During its heyday, Ho Thuy Tien was easily found and heavily advertised. It was the go-to destination for tourists coming to Hue and Vietnam countryside tours. Famed for its cool waters and exciting attractions. After closure things were a little different. It's very difficult to get to if you don't know where you're going, a lot of locals are unsure of its existence even. Like the famous beach from Alex Garland's novel the location of the park is passed from traveler to traveler by word of mouth, it's easy enough to Google but the thrill of travelers’ word of mouth won't dissipate any time soon.
Crocodiles at Ho Thuy Tien
The original beauty of the giant dragon looming from the lake is only surpassed by the haunting vision of that same dragon falling into disrepair. This darkly wonderful experience made all the more enthralling by the knowledge that there were crocodiles in the lake, sustained by careless backpackers. Its guard of neglected crocodiles is long gone now after the WWF and PETA worked with the Vietnamese government to finally move them to somewhere more suitable.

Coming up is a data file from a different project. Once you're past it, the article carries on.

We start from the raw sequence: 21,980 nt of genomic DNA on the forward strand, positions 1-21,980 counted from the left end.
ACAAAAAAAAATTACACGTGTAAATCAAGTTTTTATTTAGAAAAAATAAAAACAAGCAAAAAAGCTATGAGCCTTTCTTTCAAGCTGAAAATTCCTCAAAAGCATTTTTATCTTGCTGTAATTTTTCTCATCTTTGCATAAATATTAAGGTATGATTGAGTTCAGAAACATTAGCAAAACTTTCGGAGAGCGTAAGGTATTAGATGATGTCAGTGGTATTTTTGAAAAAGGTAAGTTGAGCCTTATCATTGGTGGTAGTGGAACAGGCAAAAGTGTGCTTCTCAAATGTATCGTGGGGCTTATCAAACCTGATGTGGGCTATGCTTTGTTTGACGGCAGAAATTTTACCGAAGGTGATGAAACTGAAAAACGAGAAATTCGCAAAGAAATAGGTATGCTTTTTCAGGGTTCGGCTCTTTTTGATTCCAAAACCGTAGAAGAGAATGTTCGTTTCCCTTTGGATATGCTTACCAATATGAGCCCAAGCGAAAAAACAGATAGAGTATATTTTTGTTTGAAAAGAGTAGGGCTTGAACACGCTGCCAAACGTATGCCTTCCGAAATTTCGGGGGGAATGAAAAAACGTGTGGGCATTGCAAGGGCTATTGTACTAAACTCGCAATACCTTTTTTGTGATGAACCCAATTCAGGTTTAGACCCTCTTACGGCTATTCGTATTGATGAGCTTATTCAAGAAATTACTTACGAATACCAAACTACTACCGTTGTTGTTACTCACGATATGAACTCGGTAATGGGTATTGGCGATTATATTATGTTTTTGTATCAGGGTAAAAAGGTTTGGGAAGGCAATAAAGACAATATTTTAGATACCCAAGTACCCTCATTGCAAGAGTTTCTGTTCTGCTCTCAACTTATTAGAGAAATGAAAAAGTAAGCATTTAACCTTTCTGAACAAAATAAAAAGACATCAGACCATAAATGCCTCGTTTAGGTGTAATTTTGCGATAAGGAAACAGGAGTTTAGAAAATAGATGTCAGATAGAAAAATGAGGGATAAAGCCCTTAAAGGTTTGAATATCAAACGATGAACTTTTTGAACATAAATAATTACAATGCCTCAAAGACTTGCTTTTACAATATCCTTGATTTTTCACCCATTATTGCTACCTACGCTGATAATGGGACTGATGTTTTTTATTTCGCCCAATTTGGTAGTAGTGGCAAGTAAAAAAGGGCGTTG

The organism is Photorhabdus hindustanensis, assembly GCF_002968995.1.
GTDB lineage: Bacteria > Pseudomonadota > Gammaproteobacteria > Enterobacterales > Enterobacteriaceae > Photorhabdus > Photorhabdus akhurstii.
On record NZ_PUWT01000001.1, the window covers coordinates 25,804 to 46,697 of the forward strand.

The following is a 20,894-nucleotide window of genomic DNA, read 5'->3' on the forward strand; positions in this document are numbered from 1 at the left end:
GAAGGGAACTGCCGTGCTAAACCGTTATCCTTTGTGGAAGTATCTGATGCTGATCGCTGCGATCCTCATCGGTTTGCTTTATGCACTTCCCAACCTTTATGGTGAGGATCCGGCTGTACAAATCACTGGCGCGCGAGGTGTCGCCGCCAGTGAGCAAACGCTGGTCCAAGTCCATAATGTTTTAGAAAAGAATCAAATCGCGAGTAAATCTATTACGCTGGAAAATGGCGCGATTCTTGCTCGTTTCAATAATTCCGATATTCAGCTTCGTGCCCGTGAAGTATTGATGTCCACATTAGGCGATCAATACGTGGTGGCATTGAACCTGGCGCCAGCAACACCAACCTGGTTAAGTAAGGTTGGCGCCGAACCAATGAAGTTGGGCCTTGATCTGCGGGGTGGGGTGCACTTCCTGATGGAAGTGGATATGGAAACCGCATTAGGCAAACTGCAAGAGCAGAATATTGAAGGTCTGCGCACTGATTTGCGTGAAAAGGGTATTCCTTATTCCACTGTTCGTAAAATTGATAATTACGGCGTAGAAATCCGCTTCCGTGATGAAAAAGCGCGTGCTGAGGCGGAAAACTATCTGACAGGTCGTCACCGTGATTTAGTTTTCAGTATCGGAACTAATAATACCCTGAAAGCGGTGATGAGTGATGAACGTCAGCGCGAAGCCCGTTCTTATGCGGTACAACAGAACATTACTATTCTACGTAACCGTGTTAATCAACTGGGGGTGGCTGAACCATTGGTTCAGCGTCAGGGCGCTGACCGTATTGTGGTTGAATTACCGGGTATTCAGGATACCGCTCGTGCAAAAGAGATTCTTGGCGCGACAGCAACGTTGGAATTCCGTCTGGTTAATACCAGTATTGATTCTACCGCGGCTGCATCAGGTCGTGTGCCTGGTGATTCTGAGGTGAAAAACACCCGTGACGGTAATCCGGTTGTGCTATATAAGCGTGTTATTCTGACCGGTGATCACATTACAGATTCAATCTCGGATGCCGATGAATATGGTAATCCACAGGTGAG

Access is limited and you will have to pay a "gate fee" to the security guards outside before being allowed to investigate this tribute to the hubris of the owners.
Van Village, Da Nang
There are well known abandoned settlements all over the world. The most famous of which is probably Ordos in China. On a smaller scale geographically, although certainly not in eeriness, is the Van Village near Da Nang. Located at the foot of the Hai Van Pass (a famed destination for Vietnam countryside tours) and formerly known as Lei Village. It was never heavily populated but now no people live there – a few people living nearby still use the waters for fishing.
Van Village abandoned beach